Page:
One wildfire fatality has been confirmed in Washington state, where some 400 structures have been lost. Roughly 1 million acres (400,000 hectares) have been blackened in Oregon, double the state's annual average over the past decade. Oregon's death toll was revised downward on Tuesday after medical examiners determined that two sets of remains were those of animals.

At the height of the crisis there, some 500,000 residents - at least 10% of the state's population - were under some form of evacuation alert, many forced to flee their homes as swiftly advancing flames closed in on their neighborhoods. Over 1,700 structures, most of them dwellings, have been incinerated

At last count, some 16 people reported missing by friends and loved ones remained unaccounted for in Oregon, state emergency management officials said. Last week, authorities said they were bracing for the possibility of "mass-casualty" incidents as search teams began to comb through the wreckage of homes destroyed during chaotic evacuations.

In the fire-stricken southwestern Oregon town of Phoenix, uprooted families, many with young children, were sleeping in their cars and taking shelter at a civic center or in churches, City Council member Sarah Westover said.

"It's much more difficult to follow the COVID restrictions given the environment," Westover said.

Marcus Welch, a food service director and youth soccer coach in Phoenix, said he had been helping a group of high school students whose homes were spared to run a community donation center set up in a parking lot to assist evacuees forced from their mobile-home park, which was demolished.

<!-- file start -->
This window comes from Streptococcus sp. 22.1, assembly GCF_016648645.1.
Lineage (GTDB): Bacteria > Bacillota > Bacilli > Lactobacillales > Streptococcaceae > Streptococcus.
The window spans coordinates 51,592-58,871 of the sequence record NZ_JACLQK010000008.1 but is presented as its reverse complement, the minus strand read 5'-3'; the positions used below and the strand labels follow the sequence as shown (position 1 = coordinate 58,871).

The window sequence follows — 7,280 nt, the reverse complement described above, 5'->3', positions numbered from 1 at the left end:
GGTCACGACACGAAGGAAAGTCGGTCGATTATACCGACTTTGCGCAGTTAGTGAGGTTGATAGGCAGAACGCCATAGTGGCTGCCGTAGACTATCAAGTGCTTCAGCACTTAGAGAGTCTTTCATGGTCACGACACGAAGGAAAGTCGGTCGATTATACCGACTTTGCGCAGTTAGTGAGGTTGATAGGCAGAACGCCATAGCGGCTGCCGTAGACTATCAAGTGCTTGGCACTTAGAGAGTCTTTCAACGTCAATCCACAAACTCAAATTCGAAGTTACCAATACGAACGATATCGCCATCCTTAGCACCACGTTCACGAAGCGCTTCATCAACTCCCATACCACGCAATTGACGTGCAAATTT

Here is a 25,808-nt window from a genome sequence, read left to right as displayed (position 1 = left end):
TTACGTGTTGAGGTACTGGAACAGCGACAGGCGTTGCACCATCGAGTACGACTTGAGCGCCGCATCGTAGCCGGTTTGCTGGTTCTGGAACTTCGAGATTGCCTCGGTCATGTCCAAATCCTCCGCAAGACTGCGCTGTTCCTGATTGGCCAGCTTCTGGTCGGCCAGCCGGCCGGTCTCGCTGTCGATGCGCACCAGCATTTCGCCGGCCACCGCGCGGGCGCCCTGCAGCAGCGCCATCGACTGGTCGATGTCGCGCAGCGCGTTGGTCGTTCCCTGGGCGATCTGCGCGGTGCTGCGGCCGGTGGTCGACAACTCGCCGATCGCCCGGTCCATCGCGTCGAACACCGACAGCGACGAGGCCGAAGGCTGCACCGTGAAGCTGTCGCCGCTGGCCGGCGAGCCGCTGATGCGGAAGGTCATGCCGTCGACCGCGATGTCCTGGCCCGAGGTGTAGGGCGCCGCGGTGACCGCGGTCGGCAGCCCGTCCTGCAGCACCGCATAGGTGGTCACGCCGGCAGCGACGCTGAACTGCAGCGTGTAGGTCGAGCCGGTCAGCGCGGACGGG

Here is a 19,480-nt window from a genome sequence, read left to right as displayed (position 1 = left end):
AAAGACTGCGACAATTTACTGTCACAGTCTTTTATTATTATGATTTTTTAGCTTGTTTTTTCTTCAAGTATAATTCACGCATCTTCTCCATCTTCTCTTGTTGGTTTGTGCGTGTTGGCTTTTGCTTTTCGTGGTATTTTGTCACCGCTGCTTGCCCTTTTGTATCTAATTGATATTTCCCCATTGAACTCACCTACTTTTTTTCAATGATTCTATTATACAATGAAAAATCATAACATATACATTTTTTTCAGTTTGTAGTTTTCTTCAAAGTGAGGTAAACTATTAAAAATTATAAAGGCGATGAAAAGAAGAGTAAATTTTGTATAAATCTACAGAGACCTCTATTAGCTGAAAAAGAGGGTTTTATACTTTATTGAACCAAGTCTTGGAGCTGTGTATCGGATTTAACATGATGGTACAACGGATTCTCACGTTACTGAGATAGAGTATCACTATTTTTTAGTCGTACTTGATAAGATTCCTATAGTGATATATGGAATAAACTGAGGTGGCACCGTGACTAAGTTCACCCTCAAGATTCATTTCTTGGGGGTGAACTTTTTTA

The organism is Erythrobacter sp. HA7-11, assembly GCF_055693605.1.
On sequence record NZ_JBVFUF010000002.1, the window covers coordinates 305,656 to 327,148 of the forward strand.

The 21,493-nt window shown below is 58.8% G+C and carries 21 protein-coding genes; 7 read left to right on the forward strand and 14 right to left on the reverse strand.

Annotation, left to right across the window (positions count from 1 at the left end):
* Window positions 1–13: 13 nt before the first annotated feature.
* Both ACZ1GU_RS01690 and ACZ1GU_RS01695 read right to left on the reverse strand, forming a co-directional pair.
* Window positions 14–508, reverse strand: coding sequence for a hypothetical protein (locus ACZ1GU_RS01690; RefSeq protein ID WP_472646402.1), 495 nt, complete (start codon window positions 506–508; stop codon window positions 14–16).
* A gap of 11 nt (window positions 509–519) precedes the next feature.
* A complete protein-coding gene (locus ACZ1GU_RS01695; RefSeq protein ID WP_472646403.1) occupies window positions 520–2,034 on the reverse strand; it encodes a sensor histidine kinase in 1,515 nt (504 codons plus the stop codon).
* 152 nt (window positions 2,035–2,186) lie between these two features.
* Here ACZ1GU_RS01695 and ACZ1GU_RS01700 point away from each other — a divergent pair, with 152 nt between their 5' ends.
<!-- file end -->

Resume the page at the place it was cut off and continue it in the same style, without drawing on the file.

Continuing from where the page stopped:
"Every day, I hear a sad story. Every day, I hear a family displaced. People are crying because high school kids are giving them food, water. ... It's been a total blessing," Welch said. "Some people, they lost everything, so we encourage them to take everything they can."

Westover said the community was in grief and shock, while fearing it might not be over. She and others who have evacuated still have their cars packed, ready to escape at a moment's notice, she said. Her house in Phoenix was spared, but others nearby burned down.

"It's like it cherry-picked - it burned down a house, then skipped two, then burned down another. I guess that's the way they kind of work with the embers flying around," Westover said.

Local residents told of having to make quick getaways from fast-moving wildfires.

Rhonda Johnston and Chuck Johnston, of Gates, Oregon, described celebrating their 32nd wedding anniversary outside their RV playing card games and eating barbecued chicken in the parking lot of the Oregon State Fairgrounds after a hasty evacuation.

"This is something you never think you're going to go through," Rhonda Johnston said. "We grabbed a couple days' worth of clothes, pills, and two cars full of pictures and two dogs and a cat and our daughter."

(Reporting by Gabriella Borter, Deborah Bloom, Shannon Stapleton and Adrees Latif; Writing by Will Dunham and Steve Gorman; Editing by Jonathan Oatis and Peter Cooney)

This story has not been edited by Firstpost staff and is generated by auto-feed.